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Society of Women Engineers

Current Congressional Bills that Impact the STEM Community

Take a look at the current congressional bills poised to have an Impact on the STEM community.

Published On: March 2015

640px-US_Capitol_Building,_East_side_steps_and_domeSWE is committed to transforming the STEM workforce in order to maximize contributions from women. We are tracking the following list of bills that will enable family-friendly policies, prohibit discrimination on the basis of sex, create safe work environments and provide women in STEM with resources to start their own businesses.

  • Family and Medical Leave Act of 2013 (S.1810, H.R. 3712): Provides paid family and medical leave benefits to certain individuals.
  • Paycheck Fairness Act (S.2199, H.R. 377): Amends the Fair Labor Standards Act of 1938 to provide more effective remedies to victims of discrimination in the payment of wages on the basis of sex.
  • Women’s Small Business Ownership Act (S.2693, H.R.5584): Reauthorizes the women’s business center program of the Small Business Administration. (This will provide women with the opportunity to obtain business loans and government contracts).
  • Military Justice Improvement Act of 2013 (S.1752): Reforms procedures that determine which cases go to trial by court-martial for certain offenses under the Uniform Code of Military Justice. Currently, women cannot take sexual assault cases to trial without chain-of-command approval.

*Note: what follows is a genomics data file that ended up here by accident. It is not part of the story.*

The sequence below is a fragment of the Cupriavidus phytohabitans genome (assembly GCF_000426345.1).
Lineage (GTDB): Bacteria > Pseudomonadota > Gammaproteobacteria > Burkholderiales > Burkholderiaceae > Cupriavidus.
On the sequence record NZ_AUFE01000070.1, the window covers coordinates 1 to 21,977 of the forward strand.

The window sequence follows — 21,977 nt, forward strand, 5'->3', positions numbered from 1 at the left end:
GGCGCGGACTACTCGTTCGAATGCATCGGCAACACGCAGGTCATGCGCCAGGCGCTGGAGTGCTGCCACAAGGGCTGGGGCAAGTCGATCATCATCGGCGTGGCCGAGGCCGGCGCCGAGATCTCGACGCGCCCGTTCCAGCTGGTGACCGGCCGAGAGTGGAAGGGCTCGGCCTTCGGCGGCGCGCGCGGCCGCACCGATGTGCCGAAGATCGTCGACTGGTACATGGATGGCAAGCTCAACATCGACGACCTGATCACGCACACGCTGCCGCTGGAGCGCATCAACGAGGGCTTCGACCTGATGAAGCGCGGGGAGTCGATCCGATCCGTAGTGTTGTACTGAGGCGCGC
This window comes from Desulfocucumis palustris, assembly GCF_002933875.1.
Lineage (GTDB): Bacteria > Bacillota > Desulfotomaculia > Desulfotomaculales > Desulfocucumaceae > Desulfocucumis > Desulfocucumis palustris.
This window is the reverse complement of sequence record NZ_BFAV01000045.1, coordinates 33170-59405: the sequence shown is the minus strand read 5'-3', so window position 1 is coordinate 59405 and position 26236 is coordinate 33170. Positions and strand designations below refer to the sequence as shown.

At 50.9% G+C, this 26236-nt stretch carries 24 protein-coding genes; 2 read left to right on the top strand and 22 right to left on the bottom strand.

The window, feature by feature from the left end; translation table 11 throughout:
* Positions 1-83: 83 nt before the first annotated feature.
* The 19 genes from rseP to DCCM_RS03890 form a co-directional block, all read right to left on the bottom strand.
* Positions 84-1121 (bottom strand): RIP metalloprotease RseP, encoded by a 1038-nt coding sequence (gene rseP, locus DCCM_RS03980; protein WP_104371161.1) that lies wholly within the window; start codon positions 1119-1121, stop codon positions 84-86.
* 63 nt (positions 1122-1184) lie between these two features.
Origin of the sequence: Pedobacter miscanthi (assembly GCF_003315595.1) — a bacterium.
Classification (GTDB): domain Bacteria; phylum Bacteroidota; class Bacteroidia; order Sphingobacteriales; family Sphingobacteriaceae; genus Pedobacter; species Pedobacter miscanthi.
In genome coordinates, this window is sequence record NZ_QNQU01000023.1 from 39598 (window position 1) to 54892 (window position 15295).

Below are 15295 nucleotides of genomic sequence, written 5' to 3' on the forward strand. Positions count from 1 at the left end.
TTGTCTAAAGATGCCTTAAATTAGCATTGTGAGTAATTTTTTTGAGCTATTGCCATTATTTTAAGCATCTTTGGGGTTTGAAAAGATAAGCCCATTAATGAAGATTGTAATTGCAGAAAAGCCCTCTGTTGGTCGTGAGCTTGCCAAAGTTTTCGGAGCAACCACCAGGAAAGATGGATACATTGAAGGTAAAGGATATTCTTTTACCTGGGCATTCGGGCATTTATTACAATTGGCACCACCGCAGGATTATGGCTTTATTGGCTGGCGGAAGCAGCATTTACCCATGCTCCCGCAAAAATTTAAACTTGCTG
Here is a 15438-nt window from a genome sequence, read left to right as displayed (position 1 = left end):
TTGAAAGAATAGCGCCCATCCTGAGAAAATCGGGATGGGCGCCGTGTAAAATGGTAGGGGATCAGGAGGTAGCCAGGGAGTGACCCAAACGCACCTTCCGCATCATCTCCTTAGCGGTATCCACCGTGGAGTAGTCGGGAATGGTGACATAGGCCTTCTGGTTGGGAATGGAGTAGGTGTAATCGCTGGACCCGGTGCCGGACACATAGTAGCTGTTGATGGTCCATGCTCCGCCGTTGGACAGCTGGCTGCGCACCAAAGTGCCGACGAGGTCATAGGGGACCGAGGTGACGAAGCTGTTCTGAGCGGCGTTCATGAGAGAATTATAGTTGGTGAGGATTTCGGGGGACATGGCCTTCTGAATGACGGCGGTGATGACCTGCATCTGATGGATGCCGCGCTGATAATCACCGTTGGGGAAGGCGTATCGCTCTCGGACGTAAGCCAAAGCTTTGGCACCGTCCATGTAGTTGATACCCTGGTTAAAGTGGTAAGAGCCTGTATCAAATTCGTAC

• Campus Accountability and Safety Act (H.R.5354): Amends the Higher Education Act of 1965 and the Jeanne Clery Disclosure of Campus Security Policy and Campus Crime Statistics Act to combat campus sexual violence.
  • Equal Rights Amendment (ERA) (S.J. Res. 10): Proposes an amendment to the constitutions that prohibits denying or abridging equality of rights under the law by the United States or by any state on account of sex.

The ERA, an umbrella of equality under the law, could prove to be the most effective of all the bills listed. It would provide supporters of women’s rights to use the full force of the constitution when addressing the wide array of issues that currently impact women. Women in the 1970s worked tirelessly but couldn’t get a constitutional amendment ratified. Since then, the ERA has been reintroduced multiple times. Currently, the only right specifically outlined for women in the constitution is the right to vote. According to Justice Scalia, the constitution does not prohibit sex discrimination. Until it does, we will continue to have long, bulleted lists of much needed legislation designed to eliminate gender disparities one item at a time.

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